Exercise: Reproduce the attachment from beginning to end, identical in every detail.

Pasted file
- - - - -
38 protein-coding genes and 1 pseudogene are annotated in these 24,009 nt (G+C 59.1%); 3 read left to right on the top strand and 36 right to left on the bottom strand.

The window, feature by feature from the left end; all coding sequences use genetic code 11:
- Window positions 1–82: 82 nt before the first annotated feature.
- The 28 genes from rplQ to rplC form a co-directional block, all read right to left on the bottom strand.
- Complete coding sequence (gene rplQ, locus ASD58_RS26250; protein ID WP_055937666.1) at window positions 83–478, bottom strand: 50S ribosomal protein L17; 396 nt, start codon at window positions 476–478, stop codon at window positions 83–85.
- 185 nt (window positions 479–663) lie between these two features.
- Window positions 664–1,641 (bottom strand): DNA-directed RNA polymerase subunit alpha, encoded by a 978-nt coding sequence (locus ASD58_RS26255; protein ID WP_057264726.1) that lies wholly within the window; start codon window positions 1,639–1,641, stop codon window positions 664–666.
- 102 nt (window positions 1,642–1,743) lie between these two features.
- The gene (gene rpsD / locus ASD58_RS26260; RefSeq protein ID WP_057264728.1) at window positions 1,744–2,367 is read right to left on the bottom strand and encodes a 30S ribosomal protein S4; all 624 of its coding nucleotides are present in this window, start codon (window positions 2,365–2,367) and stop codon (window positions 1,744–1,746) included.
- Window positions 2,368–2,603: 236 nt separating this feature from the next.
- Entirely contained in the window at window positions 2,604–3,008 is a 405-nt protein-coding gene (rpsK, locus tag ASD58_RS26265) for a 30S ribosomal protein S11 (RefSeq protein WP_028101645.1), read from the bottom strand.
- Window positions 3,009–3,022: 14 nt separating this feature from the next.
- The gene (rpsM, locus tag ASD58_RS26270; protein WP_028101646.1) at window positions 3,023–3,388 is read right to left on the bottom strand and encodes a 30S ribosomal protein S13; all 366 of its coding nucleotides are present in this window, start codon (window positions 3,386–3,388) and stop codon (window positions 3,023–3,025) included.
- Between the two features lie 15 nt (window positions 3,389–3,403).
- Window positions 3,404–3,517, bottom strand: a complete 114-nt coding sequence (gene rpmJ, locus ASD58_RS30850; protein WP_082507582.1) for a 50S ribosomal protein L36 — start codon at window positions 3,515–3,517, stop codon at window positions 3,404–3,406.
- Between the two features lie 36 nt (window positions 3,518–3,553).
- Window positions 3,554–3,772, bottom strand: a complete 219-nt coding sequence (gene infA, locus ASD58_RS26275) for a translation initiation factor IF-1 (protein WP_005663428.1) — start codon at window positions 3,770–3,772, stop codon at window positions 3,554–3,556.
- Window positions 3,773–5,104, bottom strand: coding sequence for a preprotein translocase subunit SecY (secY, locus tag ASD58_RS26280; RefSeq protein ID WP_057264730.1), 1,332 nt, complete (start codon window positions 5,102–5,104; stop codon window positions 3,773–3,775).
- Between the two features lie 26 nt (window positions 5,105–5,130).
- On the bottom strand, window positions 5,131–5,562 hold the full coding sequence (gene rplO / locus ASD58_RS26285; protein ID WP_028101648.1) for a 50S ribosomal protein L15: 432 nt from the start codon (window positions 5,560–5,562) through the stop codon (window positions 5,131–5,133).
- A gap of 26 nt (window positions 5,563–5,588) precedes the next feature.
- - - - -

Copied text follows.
38 protein-coding genes and 1 pseudogene are annotated in these 24,009 nt (G+C 59.1%); 3 read left to right on the top strand and 36 right to left on the bottom strand.

The window, feature by feature from the left end; all coding sequences use genetic code 11:
- Window positions 1–82: 82 nt before the first annotated feature.
- The 28 genes from rplQ to rplC form a co-directional block, all read right to left on the bottom strand.
- Complete coding sequence (gene rplQ, locus ASD58_RS26250; protein ID WP_055937666.1) at window positions 83–478, bottom strand: 50S ribosomal protein L17; 396 nt, start codon at window positions 476–478, stop codon at window positions 83–85.
- 185 nt (window positions 479–663) lie between these two features.
- Window positions 664–1,641 (bottom strand): DNA-directed RNA polymerase subunit alpha, encoded by a 978-nt coding sequence (locus ASD58_RS26255; protein ID WP_057264726.1) that lies wholly within the window; start codon window positions 1,639–1,641, stop codon window positions 664–666.
- 102 nt (window positions 1,642–1,743) lie between these two features.
- The gene (gene rpsD / locus ASD58_RS26260; RefSeq protein ID WP_057264728.1) at window positions 1,744–2,367 is read right to left on the bottom strand and encodes a 30S ribosomal protein S4; all 624 of its coding nucleotides are present in this window, start codon (window positions 2,365–2,367) and stop codon (window positions 1,744–1,746) included.
- Window positions 2,368–2,603: 236 nt separating this feature from the next.
- Entirely contained in the window at window positions 2,604–3,008 is a 405-nt protein-coding gene (rpsK, locus tag ASD58_RS26265) for a 30S ribosomal protein S11 (RefSeq protein WP_028101645.1), read from the bottom strand.
- Window positions 3,009–3,022: 14 nt separating this feature from the next.
- The gene (rpsM, locus tag ASD58_RS26270; protein WP_028101646.1) at window positions 3,023–3,388 is read right to left on the bottom strand and encodes a 30S ribosomal protein S13; all 366 of its coding nucleotides are present in this window, start codon (window positions 3,386–3,388) and stop codon (window positions 3,023–3,025) included.
- Between the two features lie 15 nt (window positions 3,389–3,403).
- Window positions 3,404–3,517, bottom strand: a complete 114-nt coding sequence (gene rpmJ, locus ASD58_RS30850; protein WP_082507582.1) for a 50S ribosomal protein L36 — start codon at window positions 3,515–3,517, stop codon at window positions 3,404–3,406.
- Between the two features lie 36 nt (window positions 3,518–3,553).
- Window positions 3,554–3,772, bottom strand: a complete 219-nt coding sequence (gene infA, locus ASD58_RS26275) for a translation initiation factor IF-1 (protein WP_005663428.1) — start codon at window positions 3,770–3,772, stop codon at window positions 3,554–3,556.
- Window positions 3,773–5,104, bottom strand: coding sequence for a preprotein translocase subunit SecY (secY, locus tag ASD58_RS26280; RefSeq protein ID WP_057264730.1), 1,332 nt, complete (start codon window positions 5,102–5,104; stop codon window positions 3,773–3,775).
- Between the two features lie 26 nt (window positions 5,105–5,130).
- On the bottom strand, window positions 5,131–5,562 hold the full coding sequence (gene rplO / locus ASD58_RS26285; protein ID WP_028101648.1) for a 50S ribosomal protein L15: 432 nt from the start codon (window positions 5,560–5,562) through the stop codon (window positions 5,131–5,133).
- A gap of 26 nt (window positions 5,563–5,588) precedes the next feature.